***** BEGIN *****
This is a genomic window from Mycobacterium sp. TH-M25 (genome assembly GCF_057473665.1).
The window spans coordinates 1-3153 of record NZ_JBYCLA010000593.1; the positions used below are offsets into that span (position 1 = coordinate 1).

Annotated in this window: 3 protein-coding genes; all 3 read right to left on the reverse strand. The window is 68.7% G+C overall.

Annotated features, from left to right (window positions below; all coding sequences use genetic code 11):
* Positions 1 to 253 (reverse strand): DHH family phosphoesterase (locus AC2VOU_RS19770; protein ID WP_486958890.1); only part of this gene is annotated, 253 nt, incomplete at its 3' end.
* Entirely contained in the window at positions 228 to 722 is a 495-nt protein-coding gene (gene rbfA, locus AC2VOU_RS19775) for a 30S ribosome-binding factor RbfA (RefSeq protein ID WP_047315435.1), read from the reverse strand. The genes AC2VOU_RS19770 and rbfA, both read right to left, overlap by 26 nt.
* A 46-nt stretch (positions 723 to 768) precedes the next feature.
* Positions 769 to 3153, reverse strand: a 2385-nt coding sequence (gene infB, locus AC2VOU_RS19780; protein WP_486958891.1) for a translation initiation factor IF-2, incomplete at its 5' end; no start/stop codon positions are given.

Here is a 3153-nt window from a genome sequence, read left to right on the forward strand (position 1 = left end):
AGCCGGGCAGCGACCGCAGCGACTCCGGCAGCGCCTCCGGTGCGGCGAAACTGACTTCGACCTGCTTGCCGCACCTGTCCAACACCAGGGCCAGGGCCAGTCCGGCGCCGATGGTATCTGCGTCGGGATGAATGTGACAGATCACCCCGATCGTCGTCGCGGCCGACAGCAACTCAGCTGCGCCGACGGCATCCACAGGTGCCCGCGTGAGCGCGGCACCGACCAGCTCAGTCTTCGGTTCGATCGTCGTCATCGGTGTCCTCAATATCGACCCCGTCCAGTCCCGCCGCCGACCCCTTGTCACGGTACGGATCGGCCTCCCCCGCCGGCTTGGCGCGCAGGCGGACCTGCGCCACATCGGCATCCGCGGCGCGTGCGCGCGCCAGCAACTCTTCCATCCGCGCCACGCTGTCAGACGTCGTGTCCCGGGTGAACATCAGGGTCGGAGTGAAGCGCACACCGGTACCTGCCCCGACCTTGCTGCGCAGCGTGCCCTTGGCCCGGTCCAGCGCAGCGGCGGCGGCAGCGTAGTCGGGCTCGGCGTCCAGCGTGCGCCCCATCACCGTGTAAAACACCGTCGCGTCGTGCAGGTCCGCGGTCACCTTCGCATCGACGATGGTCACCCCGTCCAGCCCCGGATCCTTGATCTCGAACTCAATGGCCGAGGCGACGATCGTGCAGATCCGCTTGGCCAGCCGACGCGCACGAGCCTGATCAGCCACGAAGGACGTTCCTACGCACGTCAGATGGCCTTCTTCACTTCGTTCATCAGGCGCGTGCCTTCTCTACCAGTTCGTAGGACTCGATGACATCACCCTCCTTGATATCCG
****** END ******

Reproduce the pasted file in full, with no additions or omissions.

This is a genomic window from Mycobacterium sp. TH-M25 (genome assembly GCF_057473665.1).
The window spans coordinates 1-3153 of record NZ_JBYCLA010000593.1; the positions used below are offsets into that span (position 1 = coordinate 1).

Annotated in this window: 3 protein-coding genes; all 3 read right to left on the reverse strand. The window is 68.7% G+C overall.

Annotated features, from left to right (window positions below; all coding sequences use genetic code 11):
* Positions 1 to 253 (reverse strand): DHH family phosphoesterase (locus AC2VOU_RS19770; protein ID WP_486958890.1); only part of this gene is annotated, 253 nt, incomplete at its 3' end.
* Entirely contained in the window at positions 228 to 722 is a 495-nt protein-coding gene (gene rbfA, locus AC2VOU_RS19775) for a 30S ribosome-binding factor RbfA (RefSeq protein ID WP_047315435.1), read from the reverse strand. The genes AC2VOU_RS19770 and rbfA, both read right to left, overlap by 26 nt.
* A 46-nt stretch (positions 723 to 768) precedes the next feature.
* Positions 769 to 3153, reverse strand: a 2385-nt coding sequence (gene infB, locus AC2VOU_RS19780; protein WP_486958891.1) for a translation initiation factor IF-2, incomplete at its 5' end; no start/stop codon positions are given.

Here is a 3153-nt window from a genome sequence, read left to right on the forward strand (position 1 = left end):
AGCCGGGCAGCGACCGCAGCGACTCCGGCAGCGCCTCCGGTGCGGCGAAACTGACTTCGACCTGCTTGCCGCACCTGTCCAACACCAGGGCCAGGGCCAGTCCGGCGCCGATGGTATCTGCGTCGGGATGAATGTGACAGATCACCCCGATCGTCGTCGCGGCCGACAGCAACTCAGCTGCGCCGACGGCATCCACAGGTGCCCGCGTGAGCGCGGCACCGACCAGCTCAGTCTTCGGTTCGATCGTCGTCATCGGTGTCCTCAATATCGACCCCGTCCAGTCCCGCCGCCGACCCCTTGTCACGGTACGGATCGGCCTCCCCCGCCGGCTTGGCGCGCAGGCGGACCTGCGCCACATCGGCATCCGCGGCGCGTGCGCGCGCCAGCAACTCTTCCATCCGCGCCACGCTGTCAGACGTCGTGTCCCGGGTGAACATCAGGGTCGGAGTGAAGCGCACACCGGTACCTGCCCCGACCTTGCTGCGCAGCGTGCCCTTGGCCCGGTCCAGCGCAGCGGCGGCGGCAGCGTAGTCGGGCTCGGCGTCCAGCGTGCGCCCCATCACCGTGTAAAACACCGTCGCGTCGTGCAGGTCCGCGGTCACCTTCGCATCGACGATGGTCACCCCGTCCAGCCCCGGATCCTTGATCTCGAACTCAATGGCCGAGGCGACGATCGTGCAGATCCGCTTGGCCAGCCGACGCGCACGAGCCTGATCAGCCACGAAGGACGTTCCTACGCACGTCAGATGGCCTTCTTCACTTCGTTCATCAGGCGCGTGCCTTCTCTACCAGTTCGTAGGACTCGATGACATCACCCTCCTTGATATCCG